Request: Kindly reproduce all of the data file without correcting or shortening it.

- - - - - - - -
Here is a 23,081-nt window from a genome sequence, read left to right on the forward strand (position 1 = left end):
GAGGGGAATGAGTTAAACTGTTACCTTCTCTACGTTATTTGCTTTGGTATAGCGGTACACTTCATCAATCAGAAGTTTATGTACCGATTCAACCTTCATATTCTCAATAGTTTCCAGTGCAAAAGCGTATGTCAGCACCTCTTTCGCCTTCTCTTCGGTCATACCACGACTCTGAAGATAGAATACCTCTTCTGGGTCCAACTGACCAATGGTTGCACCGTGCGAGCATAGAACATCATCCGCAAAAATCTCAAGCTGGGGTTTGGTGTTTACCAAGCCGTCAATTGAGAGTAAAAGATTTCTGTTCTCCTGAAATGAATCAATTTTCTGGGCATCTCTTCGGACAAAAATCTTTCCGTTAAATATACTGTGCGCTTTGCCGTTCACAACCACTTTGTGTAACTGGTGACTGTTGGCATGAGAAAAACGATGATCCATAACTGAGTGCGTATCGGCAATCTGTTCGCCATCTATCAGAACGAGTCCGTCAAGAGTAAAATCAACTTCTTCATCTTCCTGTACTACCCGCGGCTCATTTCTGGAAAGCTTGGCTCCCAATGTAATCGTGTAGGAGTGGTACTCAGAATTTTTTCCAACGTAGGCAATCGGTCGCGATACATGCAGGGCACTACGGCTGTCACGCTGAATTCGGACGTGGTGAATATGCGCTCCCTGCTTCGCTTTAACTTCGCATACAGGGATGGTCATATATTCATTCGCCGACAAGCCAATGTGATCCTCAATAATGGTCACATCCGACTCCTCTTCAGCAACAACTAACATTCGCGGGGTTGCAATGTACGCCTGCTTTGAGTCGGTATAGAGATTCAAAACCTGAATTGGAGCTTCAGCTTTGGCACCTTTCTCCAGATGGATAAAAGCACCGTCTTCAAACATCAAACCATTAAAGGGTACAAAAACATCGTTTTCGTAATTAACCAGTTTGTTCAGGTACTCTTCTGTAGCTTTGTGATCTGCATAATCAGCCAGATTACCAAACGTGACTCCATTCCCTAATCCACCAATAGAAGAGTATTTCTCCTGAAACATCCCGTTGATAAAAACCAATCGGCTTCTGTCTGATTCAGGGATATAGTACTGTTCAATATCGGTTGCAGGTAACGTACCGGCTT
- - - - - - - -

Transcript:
Here is a 23,081-nt window from a genome sequence, read left to right on the forward strand (position 1 = left end):
GAGGGGAATGAGTTAAACTGTTACCTTCTCTACGTTATTTGCTTTGGTATAGCGGTACACTTCATCAATCAGAAGTTTATGTACCGATTCAACCTTCATATTCTCAATAGTTTCCAGTGCAAAAGCGTATGTCAGCACCTCTTTCGCCTTCTCTTCGGTCATACCACGACTCTGAAGATAGAATACCTCTTCTGGGTCCAACTGACCAATGGTTGCACCGTGCGAGCATAGAACATCATCCGCAAAAATCTCAAGCTGGGGTTTGGTGTTTACCAAGCCGTCAATTGAGAGTAAAAGATTTCTGTTCTCCTGAAATGAATCAATTTTCTGGGCATCTCTTCGGACAAAAATCTTTCCGTTAAATATACTGTGCGCTTTGCCGTTCACAACCACTTTGTGTAACTGGTGACTGTTGGCATGAGAAAAACGATGATCCATAACTGAGTGCGTATCGGCAATCTGTTCGCCATCTATCAGAACGAGTCCGTCAAGAGTAAAATCAACTTCTTCATCTTCCTGTACTACCCGCGGCTCATTTCTGGAAAGCTTGGCTCCCAATGTAATCGTGTAGGAGTGGTACTCAGAATTTTTTCCAACGTAGGCAATCGGTCGCGATACATGCAGGGCACTACGGCTGTCACGCTGAATTCGGACGTGGTGAATATGCGCTCCCTGCTTCGCTTTAACTTCGCATACAGGGATGGTCATATATTCATTCGCCGACAAGCCAATGTGATCCTCAATAATGGTCACATCCGACTCCTCTTCAGCAACAACTAACATTCGCGGGGTTGCAATGTACGCCTGCTTTGAGTCGGTATAGAGATTCAAAACCTGAATTGGAGCTTCAGCTTTGGCACCTTTCTCCAGATGGATAAAAGCACCGTCTTCAAACATCAAACCATTAAAGGGTACAAAAACATCGTTTTCGTAATTAACCAGTTTGTTCAGGTACTCTTCTGTAGCTTTGTGATCTGCATAATCAGCCAGATTACCAAACGTGACTCCATTCCCTAATCCACCAATAGAAGAGTATTTCTCCTGAAACATCCCGTTGATAAAAACCAATCGGCTTCTGTCTGATTCAGGGATATAGTACTGTTCAATATCGGTTGCAGGTAACGTACCGGCTT